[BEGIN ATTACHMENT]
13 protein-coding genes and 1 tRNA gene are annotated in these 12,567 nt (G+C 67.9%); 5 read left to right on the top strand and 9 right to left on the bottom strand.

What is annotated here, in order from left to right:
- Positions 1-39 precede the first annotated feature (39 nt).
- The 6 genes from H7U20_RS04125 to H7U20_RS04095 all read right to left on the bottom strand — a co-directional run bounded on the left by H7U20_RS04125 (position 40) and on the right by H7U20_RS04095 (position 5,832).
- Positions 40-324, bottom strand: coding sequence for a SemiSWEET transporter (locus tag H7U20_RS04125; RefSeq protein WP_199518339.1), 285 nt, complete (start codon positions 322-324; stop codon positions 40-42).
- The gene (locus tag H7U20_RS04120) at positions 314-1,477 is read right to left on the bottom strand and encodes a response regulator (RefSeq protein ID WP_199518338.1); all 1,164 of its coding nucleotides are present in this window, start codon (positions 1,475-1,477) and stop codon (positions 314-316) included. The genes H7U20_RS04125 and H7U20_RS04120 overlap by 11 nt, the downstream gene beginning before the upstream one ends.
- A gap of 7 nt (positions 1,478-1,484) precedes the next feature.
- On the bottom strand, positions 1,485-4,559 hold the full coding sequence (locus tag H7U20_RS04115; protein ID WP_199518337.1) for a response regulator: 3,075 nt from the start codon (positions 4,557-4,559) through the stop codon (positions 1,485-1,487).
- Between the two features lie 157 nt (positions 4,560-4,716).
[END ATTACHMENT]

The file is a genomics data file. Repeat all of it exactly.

13 protein-coding genes and 1 tRNA gene are annotated in these 12,567 nt (G+C 67.9%); 5 read left to right on the top strand and 9 right to left on the bottom strand.

What is annotated here, in order from left to right:
- Positions 1-39 precede the first annotated feature (39 nt).
- The 6 genes from H7U20_RS04125 to H7U20_RS04095 all read right to left on the bottom strand — a co-directional run bounded on the left by H7U20_RS04125 (position 40) and on the right by H7U20_RS04095 (position 5,832).
- Positions 40-324, bottom strand: coding sequence for a SemiSWEET transporter (locus tag H7U20_RS04125; RefSeq protein WP_199518339.1), 285 nt, complete (start codon positions 322-324; stop codon positions 40-42).
- The gene (locus tag H7U20_RS04120) at positions 314-1,477 is read right to left on the bottom strand and encodes a response regulator (RefSeq protein ID WP_199518338.1); all 1,164 of its coding nucleotides are present in this window, start codon (positions 1,475-1,477) and stop codon (positions 314-316) included. The genes H7U20_RS04125 and H7U20_RS04120 overlap by 11 nt, the downstream gene beginning before the upstream one ends.
- A gap of 7 nt (positions 1,478-1,484) precedes the next feature.
- On the bottom strand, positions 1,485-4,559 hold the full coding sequence (locus tag H7U20_RS04115; protein ID WP_199518337.1) for a response regulator: 3,075 nt from the start codon (positions 4,557-4,559) through the stop codon (positions 1,485-1,487).
- Between the two features lie 157 nt (positions 4,560-4,716).